It was in 1986 that wine consumption broke its first record with a 2.43 gallon per capita, before plunging back into a 10 year long decline. Since then, U.S. wine consumption has made a comeback and continued to grow at a steady pace, to reach new highs in 2012. While beer consumption has been on a losing streak, wine is getting its groove back. Led by a wave of artisanal and boutique wineries, wine is winning a new generation of fans and surging in popularity.
I really enjoy a nice cold brew once in a while. I like to drink it in a glass, a mug, or even a chalice if it applies. I always match the right beer with the right glass… just like wine ; ) The choices are limitless and I can always find the right beer to quench my thirst. That said, increased competition from other alcoholic beverages, like fine wines, vodka, cocktails and whiskey, have nipped at beer’s popularity. High unemployment rates among core beer drinkers and a weak U.S. economy overall have also contributed to the decline in beer drinking over the past decade. As consumers expand their tastes for such alternatives and disposable incomes improve, demand for traditional beer will drop. Nonetheless, craft brewers have successfully competed with alternative beverages on the market with high-end beer products. While light beers are among the hardest hit, craft and imported beers appear to be bucking that trend. Americans increasingly opt for craft beers, rather than mainstream beers over the last decade.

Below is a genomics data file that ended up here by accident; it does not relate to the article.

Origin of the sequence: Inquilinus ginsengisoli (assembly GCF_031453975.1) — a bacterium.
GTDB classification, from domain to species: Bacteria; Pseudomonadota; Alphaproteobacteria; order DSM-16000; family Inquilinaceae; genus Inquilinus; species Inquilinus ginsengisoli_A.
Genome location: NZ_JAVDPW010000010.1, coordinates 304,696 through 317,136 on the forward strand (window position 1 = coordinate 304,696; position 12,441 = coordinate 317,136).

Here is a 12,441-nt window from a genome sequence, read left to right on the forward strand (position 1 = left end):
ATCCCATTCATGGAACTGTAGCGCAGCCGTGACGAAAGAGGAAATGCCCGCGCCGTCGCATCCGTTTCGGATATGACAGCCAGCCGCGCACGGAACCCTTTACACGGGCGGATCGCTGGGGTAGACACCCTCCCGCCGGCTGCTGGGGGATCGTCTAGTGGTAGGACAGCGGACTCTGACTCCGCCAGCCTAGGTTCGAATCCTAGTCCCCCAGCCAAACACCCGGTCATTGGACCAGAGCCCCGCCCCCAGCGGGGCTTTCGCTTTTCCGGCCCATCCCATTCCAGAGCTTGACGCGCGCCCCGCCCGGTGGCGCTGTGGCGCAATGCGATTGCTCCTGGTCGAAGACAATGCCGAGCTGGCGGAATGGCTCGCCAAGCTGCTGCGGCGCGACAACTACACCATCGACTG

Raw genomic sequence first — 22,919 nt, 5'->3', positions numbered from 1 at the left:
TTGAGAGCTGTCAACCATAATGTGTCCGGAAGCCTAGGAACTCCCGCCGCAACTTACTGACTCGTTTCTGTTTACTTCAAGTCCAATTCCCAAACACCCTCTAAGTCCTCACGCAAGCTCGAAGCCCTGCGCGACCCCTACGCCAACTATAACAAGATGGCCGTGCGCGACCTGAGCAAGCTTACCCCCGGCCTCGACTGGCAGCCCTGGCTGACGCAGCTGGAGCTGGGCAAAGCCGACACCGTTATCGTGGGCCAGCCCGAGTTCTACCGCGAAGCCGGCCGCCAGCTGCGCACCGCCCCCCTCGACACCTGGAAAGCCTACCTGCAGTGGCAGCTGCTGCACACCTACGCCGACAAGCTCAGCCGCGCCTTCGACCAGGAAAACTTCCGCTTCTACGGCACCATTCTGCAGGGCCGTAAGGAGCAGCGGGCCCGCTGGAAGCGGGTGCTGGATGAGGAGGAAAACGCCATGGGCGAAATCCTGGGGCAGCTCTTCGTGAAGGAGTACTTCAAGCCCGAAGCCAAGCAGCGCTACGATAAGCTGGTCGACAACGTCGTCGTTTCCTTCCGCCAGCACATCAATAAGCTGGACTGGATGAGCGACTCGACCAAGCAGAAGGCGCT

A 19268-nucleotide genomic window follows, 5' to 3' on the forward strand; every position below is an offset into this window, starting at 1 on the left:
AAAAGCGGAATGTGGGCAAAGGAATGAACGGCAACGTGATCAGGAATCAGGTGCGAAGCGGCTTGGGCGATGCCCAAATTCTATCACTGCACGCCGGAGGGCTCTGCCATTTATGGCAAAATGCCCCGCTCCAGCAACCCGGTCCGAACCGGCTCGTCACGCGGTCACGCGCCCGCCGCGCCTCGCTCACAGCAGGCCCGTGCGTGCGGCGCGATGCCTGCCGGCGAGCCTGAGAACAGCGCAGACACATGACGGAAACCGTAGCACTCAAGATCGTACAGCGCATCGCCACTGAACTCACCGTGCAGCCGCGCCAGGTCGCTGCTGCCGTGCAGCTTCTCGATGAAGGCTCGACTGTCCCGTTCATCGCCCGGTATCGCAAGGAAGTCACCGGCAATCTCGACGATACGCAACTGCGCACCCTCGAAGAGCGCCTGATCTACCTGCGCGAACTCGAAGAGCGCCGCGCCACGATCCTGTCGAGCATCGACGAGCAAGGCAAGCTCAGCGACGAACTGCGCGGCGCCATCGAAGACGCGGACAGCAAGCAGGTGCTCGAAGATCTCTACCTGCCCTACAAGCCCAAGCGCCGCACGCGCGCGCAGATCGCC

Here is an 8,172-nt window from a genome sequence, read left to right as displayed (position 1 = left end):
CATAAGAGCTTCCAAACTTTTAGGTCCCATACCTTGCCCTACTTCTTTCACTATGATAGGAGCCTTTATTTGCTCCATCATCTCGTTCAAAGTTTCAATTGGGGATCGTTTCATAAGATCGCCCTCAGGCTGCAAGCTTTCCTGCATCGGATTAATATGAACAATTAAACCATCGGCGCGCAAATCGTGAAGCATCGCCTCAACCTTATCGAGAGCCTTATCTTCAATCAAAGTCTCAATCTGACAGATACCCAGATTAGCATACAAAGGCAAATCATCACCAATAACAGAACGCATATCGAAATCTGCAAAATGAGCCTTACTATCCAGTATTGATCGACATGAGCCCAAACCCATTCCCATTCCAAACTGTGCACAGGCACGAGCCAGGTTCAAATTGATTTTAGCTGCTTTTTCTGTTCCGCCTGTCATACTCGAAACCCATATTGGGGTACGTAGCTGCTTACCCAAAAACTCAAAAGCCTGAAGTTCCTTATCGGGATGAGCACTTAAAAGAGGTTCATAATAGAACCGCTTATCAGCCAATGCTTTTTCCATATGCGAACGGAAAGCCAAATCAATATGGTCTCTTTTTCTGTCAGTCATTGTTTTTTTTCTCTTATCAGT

California has become the nation’s chief source of entertainment — and not just because of Hollywood. Napa Valley, Sonoma County and other regions have helped place wine on more and more dinner tables. It doesn’t hurt that wine from the U.S. has a reputation for being a better value than imports (c.f.: The Paris Wine Tasting or the Judgment of Paris organized on 24 May 1976 by Steven Spurrier – “Bottle Shock”). As wine lovers discover new regions and varieties of wine, including sweet reds and higher-end blends, wine consumption is expected to continue to increase over the next five years. Wine has become more accessible by all and lost a great deal of its snobbishness. Thanks to some very successful wineries and some clever marketing, winemakers from around the world are making an effort to reach out to younger wine drinkers. Using social networks and online content (audio & video), winemakers are able to publicize their wines to more people than they could have ever guessed. This is a new world out there, and in spite of its VERY old age, wine has been able to adapt quite well, securing itself a safe and stable future for all of us to enjoy.
GO TEAM WINE!